Angiography is frequently utilized for lesion characterization and for presurgical embolization. Paragangliomas are characteristically hypervascular, with enlarged arterial feeders and early draining veins. The tumor blush is coarse, being intermediate between the blush of meningiomas and arteriovenous malformations. Paragangliomas are most commonly fed by branches of the ascending pharyngeal artery.
Tumors of the jugular foramen other than paragangliomas are unusual. The most common of these would include schwannomas of the caudal cranial nerves, meningioma, metastatic carcinoma and chondrosarcoma. These lesions generally cause expansion of the jugular foramen or destruction of the skull base.
Intra-axial Tumors with Extension to the CPA Cistern
Intra-axial posterior fossa tumors may arise from the brain stem or cerebellum and secondarily extend into the CPA cistern. Tumors that may do this are astrocytomas or other gliomas, generally occurring in children or young adults, or metastases. On CT, they are isodense or hypodense, and show moderate or no enhancement, depending on cell type. The brain stem is usually enlarged and the fourth ventricle is displaced posteriorly. There may be exophytic growth extending into the CPA cistern. Tumors of the cerebellum may arise from the vermis or the hemisphere. Vermian tumors (mainly medulloblastoma in childhood) and hemispheric tumors (astrocytomas, hemangioblastomas. metastases) rarely extend into the CPA cistern.
Extra-axial Tumors with Extension to the CPA Cistern
Choroid plexus papillomas and ependymomas arise from the fourth ventricle and may grow through the foramen of Luschka into the CPA. Childhood papillomas arise most commonly in the lateral ventricle, followed in frequency by the fourth ventricle. In adults, these tumors arise most commonly within the fourth ventricle, from which they can extend into the CPA through the foramen of Luschka. Primary CPA choroid plexus papillomas are rare, but have been reported, they arise from a choroid tuft outside of the foramen of Luschka.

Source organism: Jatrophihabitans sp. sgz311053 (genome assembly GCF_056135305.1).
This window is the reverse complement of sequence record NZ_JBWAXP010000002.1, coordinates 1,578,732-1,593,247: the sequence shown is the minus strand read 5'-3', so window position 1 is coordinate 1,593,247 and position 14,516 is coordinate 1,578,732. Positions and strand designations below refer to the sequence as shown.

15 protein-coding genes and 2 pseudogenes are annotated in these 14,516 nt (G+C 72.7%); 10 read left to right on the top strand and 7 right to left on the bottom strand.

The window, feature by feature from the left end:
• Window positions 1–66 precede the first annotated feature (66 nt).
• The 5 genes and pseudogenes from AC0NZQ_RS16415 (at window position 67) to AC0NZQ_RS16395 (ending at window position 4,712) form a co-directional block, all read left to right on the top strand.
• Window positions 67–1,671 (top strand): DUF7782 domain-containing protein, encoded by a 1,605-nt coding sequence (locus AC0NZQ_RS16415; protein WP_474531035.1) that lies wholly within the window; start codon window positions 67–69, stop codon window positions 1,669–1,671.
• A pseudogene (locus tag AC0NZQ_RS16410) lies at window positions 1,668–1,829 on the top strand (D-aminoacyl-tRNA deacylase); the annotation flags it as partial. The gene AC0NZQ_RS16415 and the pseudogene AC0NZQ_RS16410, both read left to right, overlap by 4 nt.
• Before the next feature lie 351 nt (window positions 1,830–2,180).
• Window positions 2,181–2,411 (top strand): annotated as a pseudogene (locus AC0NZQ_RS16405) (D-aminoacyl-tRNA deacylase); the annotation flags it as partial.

CT demonstrates an enhancing mass that may have a cystic component and calcification. On MRI, T1-weighted images reveal a lobulated tumor that is isointense to gray matter. On T2-weighted images the tumor is usually heterogeneously hyperintense. Linear and ovoid areas of marked hypointensity may result from tumor vascularity or calcification.
1.Most CPA tumors are best evaluated with MRI because of the lack of artifact from bone and the ability to obtain coronal images directly. MRI also helps in characterizing the lesion and is superior for detecting small intracanalicular lesions.
2. CT is better for identifying calcium and the extent and type of bone destruction and alteration.
3. MRA can assist in evaluating the degree of tumor vascularity and in differentiating vascular lesions from neoplasms. MRA can also assess the extent of venous compromise from CPA mass lesions.
4. Angiography is performed when a vascular lesion cannot be evaluated fully by MRA and for preoperative embolization in the case of a very vascular neoplasm.